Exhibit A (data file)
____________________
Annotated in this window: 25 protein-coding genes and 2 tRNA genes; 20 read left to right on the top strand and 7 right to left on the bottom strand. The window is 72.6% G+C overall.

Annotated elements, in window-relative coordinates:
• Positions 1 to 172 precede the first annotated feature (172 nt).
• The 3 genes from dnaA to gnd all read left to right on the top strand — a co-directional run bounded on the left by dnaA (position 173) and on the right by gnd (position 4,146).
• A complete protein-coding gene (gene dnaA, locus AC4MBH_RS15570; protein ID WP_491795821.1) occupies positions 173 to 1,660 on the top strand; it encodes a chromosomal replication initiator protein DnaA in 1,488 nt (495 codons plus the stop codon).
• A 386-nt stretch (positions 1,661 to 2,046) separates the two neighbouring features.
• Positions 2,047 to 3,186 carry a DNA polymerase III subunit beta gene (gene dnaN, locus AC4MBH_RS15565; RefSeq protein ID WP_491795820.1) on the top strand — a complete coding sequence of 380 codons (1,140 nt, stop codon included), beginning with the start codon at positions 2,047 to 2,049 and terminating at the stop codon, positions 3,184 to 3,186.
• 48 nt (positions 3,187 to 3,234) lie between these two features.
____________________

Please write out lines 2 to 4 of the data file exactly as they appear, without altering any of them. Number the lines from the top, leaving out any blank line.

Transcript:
Annotated elements, in window-relative coordinates:
• Positions 1 to 172 precede the first annotated feature (172 nt).
• The 3 genes from dnaA to gnd all read left to right on the top strand — a co-directional run bounded on the left by dnaA (position 173) and on the right by gnd (position 4,146).